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Illustration: Lazaro Gamio/Axios
Donald Trump wants to rebuild America’s infrastructure the same way he built his buildings: debt, debt and more debt. His then-economic adviser, Gary Cohn, learned this the hard way in a fraught meeting last year, the details of which haven’t been previously reported.
As Cohn and his team were putting together their $1.5 trillion infrastructure package, Cohn tried to use a real estate analogy to sell Trump on his plan to pair public and private investment. It backfired.
The Cohn plan proposed leveraging $200 billion of federal investment into a $1.5 trillion overall infrastructure package — with state and local governments and the private sector making up the difference.
Trump was skeptical. Instead, he just wanted the federal government to borrow tons of money for infrastructure projects. He was especially obsessed with overhauling his hometown airport LaGuardia, which he calls "Third World."
In a separate conversation, Cohn tried to win Trump over with a real estate analogy, according to two sources familiar with their conversation. "Think about when you're putting up a building, you put down $50 million of your own money to leverage several hundred million," Cohn told Trump.
The president scoffed. He told Cohn that when he was building, he'd never be so stupid as to put down his own money. He'd borrow the first installment from one bank and borrow the rest from another bank.
Cohn told associates afterwards that he'd never have supported such an idea when he worked at Goldman Sachs. "I'm a 30% equity guy," Cohn told associates after the conversation. "He [Trump] is 100% leverage."
Why this matters: During his career as a real estate magnate, Trump proudly called himself the "King of Debt." Now, he's the President of Debt — stimulating the economy by slashing taxes and jacking up defense spending without doing anything serious to rein in entitlement spending.
What's next? Senior administration officials tell me Trump is still dead keen on passing a massive infrastructure bill. He likes the sound of big round numbers: A $1 trillion package is music to his ears. If Democrats win the House in November, it's more than possible Trump will defy his own party and favor Sen. Elizabeth Warren's approach of heavy federal borrowing over private investment.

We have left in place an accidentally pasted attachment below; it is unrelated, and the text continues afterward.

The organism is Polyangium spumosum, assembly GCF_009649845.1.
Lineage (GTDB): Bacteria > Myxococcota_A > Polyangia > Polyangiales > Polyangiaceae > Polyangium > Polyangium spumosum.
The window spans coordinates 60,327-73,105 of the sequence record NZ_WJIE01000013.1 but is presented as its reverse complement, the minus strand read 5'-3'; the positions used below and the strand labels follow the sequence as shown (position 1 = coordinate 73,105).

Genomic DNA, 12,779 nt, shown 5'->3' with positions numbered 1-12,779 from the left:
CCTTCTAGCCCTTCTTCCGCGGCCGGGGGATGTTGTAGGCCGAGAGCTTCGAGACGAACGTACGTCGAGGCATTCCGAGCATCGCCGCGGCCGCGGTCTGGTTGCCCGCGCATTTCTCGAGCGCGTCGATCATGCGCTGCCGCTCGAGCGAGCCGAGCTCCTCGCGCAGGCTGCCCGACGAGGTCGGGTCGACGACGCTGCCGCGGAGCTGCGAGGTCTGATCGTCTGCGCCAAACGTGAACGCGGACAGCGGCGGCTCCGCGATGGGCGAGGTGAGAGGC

NATO Secretary-General Jens Stoltenberg told me he reassured Montenegro after President Trump publicly questioned whether it was worth it for the United States to defend the tiny NATO ally if an enemy attacked.
"I have reassured Montenegro," Stoltenberg told me in an interview on Friday, "and I also know that the United States has clearly stated that they are fully committed to Article 5 and NATO and the collective defense."
Why this matters: NATO's foundational principle is that an attack on one member country is an attack on all. America's willingness to honor that commitment provides the security blanket that keeps the transatlantic alliance alive.
I asked Stoltenberg whether he agreed with Trump's assessment that Montenegrins are "very aggressive people."
You can read the rest of my interview with Stoltenberg here. It's a case study in how carefully the NATO leader chooses his words so as not to offend Trump.
What was previously an allegation of sexual misconduct against Brett Kavanaugh by an unidentified person — without a lot of details or evidence — is now backed by a name, a specific allegation and therapist's notes. A senior Republican official involved in Kavanaugh's confirmation privately admitted to me that they felt queasy when they read The Washington Post story.
And there was one sign tonight that these allegations could actually derail Kavanaugh's confirmation to the Supreme Court — which was previously a sure thing. Jeff Flake told the WashPost's Sean Sullivan that the Senate Judiciary Committee should wait to hear more from Kavanaugh's accuser, Christine Blasey Ford: "For me, we can’t vote until we hear more."